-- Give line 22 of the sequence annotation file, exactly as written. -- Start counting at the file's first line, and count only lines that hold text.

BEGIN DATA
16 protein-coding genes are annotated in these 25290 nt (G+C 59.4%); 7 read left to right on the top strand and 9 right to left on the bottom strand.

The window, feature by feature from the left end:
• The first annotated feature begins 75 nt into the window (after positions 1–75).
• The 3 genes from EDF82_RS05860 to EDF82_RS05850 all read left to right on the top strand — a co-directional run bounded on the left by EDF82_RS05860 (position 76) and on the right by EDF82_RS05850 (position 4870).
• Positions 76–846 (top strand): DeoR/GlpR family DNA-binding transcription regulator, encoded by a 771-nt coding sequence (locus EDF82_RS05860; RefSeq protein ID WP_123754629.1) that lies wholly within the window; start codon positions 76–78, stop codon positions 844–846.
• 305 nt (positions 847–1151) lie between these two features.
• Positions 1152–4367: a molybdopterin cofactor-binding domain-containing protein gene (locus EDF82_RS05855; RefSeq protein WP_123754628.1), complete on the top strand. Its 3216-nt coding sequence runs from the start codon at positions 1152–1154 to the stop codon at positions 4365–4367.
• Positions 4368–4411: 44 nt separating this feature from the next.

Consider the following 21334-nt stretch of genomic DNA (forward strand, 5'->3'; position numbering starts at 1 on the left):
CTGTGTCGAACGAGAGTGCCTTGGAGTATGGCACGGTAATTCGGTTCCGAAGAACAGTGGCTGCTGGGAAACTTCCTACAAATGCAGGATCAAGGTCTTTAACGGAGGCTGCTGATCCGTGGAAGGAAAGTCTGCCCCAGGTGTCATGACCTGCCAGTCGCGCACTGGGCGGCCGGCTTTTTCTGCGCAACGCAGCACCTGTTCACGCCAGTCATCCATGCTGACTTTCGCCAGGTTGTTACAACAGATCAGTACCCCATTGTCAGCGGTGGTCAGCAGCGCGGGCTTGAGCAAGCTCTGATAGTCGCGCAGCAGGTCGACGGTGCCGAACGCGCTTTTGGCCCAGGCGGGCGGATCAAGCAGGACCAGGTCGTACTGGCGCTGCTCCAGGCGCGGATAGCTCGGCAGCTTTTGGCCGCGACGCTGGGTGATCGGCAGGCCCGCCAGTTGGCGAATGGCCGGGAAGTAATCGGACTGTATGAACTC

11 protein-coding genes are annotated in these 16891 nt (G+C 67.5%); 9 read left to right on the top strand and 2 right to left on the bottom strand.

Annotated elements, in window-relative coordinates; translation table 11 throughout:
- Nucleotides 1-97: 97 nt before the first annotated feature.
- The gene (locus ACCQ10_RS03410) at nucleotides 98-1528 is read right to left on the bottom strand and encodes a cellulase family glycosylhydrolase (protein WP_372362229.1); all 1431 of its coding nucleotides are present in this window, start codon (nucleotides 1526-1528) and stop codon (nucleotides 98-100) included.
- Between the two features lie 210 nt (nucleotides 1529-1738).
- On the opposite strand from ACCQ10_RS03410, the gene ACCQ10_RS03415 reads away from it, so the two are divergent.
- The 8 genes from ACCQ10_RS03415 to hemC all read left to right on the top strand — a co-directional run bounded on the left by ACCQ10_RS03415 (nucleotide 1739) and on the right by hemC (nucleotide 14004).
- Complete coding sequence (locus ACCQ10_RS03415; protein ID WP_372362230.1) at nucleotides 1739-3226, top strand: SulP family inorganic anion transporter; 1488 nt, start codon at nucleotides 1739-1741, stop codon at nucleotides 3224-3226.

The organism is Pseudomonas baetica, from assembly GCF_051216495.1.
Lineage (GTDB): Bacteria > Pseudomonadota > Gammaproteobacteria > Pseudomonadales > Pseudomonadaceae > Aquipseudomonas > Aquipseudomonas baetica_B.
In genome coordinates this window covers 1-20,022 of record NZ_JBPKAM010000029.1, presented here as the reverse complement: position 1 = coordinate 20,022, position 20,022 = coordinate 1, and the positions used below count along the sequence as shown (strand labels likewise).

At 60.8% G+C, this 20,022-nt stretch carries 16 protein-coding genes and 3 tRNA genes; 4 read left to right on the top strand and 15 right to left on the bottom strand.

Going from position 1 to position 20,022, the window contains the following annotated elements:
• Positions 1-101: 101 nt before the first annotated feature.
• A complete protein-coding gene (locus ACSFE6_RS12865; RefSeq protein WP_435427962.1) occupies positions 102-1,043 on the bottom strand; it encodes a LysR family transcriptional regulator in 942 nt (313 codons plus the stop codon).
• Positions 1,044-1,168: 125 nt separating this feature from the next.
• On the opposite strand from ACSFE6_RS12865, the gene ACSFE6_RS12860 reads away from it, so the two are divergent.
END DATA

At 60.8% G+C, this 20,022-nt stretch carries 16 protein-coding genes and 3 tRNA genes; 4 read left to right on the top strand and 15 right to left on the bottom strand.